“Why didn’t we bring a ladder and a big basket so that we could bring them lots and lots of apples?”

His grandfather smiled, “You have to give what you can, even if it’s small.  It’s no use wanting a ladder and a big basket and a wagon and all that stuff if you just don’t have it.  You have to find what is yours to give, and then just give it.

“We can’t change their circumstances; we don’t have the means to, but we can be kind; we can offer what is ours to give, just as the orchard manager let us glean from the ones the harvesters missed.”  He grinned, “And weren’t those the sweetest apples you ever had?”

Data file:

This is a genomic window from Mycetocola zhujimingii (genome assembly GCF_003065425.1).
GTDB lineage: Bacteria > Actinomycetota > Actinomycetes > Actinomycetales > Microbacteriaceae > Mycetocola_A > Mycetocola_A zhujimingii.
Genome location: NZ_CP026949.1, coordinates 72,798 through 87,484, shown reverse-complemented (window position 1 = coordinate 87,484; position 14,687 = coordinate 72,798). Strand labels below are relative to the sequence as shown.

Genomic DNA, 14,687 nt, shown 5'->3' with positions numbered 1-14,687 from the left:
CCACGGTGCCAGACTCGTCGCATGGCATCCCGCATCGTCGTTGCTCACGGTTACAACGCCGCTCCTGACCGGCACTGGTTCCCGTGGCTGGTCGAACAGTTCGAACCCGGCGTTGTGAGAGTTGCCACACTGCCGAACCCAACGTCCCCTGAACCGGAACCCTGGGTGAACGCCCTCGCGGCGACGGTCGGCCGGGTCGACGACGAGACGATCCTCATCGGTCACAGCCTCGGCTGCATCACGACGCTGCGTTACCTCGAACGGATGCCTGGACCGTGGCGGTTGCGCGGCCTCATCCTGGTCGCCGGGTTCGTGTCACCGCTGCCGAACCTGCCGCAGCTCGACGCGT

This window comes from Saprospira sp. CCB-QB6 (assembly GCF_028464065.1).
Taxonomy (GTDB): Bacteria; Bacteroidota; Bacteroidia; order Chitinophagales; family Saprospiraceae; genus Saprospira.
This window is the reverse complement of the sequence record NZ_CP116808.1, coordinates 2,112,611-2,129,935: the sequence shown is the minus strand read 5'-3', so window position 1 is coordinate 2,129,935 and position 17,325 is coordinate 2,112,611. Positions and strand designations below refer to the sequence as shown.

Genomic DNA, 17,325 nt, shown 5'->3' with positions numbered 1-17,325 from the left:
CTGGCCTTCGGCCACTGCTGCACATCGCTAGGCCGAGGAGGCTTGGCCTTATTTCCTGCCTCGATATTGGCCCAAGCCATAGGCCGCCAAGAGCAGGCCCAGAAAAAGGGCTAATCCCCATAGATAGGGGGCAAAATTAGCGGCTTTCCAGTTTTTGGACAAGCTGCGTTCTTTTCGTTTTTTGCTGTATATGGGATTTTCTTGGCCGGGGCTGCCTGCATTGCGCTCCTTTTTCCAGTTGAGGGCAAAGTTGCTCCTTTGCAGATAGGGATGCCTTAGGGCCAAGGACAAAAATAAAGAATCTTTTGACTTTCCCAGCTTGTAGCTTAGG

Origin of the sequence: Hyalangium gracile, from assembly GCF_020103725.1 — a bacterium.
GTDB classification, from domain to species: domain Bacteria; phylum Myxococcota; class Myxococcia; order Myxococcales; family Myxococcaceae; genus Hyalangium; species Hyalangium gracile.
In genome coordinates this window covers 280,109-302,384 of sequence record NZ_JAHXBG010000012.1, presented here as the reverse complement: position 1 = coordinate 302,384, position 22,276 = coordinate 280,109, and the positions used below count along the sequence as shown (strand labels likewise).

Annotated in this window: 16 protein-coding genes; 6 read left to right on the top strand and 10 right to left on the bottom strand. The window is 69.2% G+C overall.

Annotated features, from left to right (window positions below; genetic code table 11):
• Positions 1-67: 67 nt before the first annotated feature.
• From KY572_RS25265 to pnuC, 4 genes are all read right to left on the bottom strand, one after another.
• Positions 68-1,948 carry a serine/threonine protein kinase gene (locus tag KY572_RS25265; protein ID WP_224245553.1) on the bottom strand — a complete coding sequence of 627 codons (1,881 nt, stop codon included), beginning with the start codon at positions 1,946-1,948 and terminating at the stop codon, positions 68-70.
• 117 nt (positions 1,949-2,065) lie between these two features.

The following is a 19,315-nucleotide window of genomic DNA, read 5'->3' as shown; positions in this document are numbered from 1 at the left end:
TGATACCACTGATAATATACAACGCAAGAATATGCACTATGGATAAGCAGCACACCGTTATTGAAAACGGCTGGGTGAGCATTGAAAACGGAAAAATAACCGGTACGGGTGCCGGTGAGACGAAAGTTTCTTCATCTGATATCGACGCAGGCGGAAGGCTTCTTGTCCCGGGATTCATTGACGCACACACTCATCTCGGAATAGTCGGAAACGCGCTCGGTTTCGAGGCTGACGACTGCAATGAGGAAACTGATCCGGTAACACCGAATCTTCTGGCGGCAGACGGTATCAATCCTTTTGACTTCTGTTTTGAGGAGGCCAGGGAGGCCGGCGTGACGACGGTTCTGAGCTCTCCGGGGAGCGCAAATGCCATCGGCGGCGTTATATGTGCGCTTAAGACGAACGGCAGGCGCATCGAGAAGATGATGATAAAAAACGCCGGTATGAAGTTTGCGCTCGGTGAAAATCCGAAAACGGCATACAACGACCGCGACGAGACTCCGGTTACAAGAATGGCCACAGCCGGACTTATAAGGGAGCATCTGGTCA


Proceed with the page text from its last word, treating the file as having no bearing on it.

“Yeah, yeah they were,” said the boy, as the truck bumped over the ruts and his heart grew ever warmer.


My house is a wreck and we have dinner guests coming.  My back is in pain, and I can’t undo the wreck and make it pretty and presentable.  I’m stuck in this humbling circumstance, but the Lord spoke it to my heart, “Give what is yours to give.”

So I will not give a tidy home, nor a presentable yard; I will not give a good impression, nor my ego a soothing boost.  I will give a warm meal, I will give my smile, I will give my welcome.  I will give what is mine to give.